Along the Grapevine


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Jerusalem Artichoke and Fennel Soup

100_0653In the midst of dehydrating jerusalem artichokes, I decided to put a few fresh ones aside to make a soup. I also have an abundance of fennel in the garden, so the two ingredients seemed to make sense.

Just remember that if you are not accustomed to eating the artichokes, go easy at first. It is because of the inulin that some people have difficulty with them, but I read that if you cook them at a low temperature, it makes them more digestible. I don’t want to put you off – just want to be cautious.

My recipes are usually just a suggestion for how to use the not-so-familiar ingredients. There is no reason you can’t substitute whatever other than the main ingredient. If you don’t have fennel, celery, celeriac, turnip etc. would all work well.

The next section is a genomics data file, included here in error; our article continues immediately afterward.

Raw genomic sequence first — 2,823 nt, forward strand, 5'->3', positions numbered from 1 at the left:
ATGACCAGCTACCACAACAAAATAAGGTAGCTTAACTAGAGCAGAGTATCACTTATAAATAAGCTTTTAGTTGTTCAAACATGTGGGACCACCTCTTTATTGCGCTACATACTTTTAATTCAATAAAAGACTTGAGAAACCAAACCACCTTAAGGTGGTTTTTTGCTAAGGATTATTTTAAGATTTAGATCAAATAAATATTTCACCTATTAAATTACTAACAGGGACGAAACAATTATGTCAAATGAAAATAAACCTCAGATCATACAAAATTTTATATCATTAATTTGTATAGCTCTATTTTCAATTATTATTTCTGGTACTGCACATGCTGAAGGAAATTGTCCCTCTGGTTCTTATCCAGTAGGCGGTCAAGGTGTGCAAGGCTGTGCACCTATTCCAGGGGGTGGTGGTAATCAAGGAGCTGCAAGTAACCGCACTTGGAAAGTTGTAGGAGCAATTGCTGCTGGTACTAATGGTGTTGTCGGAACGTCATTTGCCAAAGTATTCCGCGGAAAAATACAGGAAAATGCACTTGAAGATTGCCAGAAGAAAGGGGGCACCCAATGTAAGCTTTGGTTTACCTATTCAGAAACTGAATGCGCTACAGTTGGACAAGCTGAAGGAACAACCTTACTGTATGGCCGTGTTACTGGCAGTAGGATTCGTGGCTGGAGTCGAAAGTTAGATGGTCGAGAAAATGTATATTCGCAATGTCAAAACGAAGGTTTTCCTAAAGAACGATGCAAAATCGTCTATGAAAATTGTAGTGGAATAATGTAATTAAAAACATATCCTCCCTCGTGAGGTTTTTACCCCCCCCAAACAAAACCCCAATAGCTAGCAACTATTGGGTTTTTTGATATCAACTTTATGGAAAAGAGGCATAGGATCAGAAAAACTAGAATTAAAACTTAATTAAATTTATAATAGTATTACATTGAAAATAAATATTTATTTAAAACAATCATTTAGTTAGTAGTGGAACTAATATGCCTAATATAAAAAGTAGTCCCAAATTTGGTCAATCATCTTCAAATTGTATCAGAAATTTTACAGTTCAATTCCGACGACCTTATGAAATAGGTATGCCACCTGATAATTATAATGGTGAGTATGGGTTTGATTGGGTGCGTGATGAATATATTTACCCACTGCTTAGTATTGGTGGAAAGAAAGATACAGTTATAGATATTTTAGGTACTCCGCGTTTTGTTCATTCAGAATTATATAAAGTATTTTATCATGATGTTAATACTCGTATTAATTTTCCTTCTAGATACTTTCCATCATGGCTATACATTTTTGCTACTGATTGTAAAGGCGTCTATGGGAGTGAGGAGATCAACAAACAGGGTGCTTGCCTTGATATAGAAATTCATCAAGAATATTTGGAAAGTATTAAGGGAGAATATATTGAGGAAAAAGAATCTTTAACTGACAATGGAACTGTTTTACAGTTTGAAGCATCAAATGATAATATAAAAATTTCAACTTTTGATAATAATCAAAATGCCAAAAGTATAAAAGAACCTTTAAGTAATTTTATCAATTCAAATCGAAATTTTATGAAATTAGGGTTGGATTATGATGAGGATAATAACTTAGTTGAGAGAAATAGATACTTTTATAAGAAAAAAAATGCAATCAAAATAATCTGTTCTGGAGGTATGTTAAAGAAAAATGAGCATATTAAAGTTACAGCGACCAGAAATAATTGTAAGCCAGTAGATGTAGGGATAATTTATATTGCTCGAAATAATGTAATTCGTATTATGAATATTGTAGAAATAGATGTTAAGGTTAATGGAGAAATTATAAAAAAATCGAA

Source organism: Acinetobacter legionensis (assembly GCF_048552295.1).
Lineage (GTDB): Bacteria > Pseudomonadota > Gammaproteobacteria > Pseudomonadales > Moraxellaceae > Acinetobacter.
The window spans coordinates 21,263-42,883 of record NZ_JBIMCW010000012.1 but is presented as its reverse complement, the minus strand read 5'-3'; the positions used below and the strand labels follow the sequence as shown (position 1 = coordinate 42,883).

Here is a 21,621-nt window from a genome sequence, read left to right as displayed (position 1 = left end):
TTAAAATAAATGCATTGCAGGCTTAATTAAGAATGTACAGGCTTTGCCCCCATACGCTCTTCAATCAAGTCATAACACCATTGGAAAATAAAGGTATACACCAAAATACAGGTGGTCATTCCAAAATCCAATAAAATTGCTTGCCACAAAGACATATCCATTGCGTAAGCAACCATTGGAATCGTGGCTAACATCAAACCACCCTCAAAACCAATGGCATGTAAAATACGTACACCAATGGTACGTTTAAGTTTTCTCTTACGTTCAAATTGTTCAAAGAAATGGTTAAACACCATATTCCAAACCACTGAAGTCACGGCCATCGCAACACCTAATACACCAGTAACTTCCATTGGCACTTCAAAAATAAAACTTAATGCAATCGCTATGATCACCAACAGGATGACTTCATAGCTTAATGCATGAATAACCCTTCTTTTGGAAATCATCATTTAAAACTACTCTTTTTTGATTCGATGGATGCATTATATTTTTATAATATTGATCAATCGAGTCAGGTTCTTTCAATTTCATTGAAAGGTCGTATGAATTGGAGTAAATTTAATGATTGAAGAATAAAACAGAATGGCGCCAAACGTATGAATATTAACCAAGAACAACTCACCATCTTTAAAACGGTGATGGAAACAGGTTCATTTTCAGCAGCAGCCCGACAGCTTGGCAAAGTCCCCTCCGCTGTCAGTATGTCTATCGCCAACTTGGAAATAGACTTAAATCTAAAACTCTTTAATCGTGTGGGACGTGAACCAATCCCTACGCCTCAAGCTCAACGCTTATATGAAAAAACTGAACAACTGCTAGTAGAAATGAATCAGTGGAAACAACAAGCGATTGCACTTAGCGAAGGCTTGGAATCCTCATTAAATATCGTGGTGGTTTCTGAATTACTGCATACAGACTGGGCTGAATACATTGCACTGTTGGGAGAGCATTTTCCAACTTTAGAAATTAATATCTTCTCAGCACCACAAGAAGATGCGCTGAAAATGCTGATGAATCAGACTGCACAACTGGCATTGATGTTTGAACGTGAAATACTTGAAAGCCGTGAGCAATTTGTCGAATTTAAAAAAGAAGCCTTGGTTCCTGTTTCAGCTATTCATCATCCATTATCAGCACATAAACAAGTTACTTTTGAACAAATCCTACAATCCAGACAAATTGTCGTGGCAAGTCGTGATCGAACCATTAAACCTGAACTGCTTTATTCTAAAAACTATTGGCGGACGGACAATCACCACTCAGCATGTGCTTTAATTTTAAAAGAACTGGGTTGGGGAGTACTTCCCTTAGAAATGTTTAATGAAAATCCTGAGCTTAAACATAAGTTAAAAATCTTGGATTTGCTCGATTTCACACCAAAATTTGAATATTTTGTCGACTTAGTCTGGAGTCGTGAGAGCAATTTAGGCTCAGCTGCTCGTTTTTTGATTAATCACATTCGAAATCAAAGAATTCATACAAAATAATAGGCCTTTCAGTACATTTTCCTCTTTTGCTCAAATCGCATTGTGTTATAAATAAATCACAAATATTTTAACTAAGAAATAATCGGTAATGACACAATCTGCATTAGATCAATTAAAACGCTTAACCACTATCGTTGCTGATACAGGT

Jerusalem Artichoke Fennel Soup Recipe

1 lb. (2 cups) chopped jerusalem artichokes

1 large potato, chopped

oil for frying

1 small fennel bulb, finely chopped

1 onion, finely chopped

1 garlic clove, minced

salt and pepper to taste

2 cups stock (recipe follows or use your own)

1 cup milk (I used almond, but any milk or even cream would work)

juice of 1 lemon or lime

Method

Boil the artichokes and potato in the stock until tender. Blend, roughly if you prefer. Fry the onion, garlic and fennel. When they are cooked, but not browned, add the vegetables in their stock along with salt and pepper to taste. Simmer for about 15 minutes. Add the milk and heat through. Just before serving, add the juice.

For the stock

A bouquet of fennel greens, stems and flowers. Put them in a pan with 2 cups of water, bring to a boil and cover, then simmer for about 15 minutes. Strain.

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Note: I prefer soups not to be over blended, so I blended the potato and artichokes separate. The fennel and onion I just chopped finely enough for soup. If you like a velvety consistency, you can cook and emulsify everything together.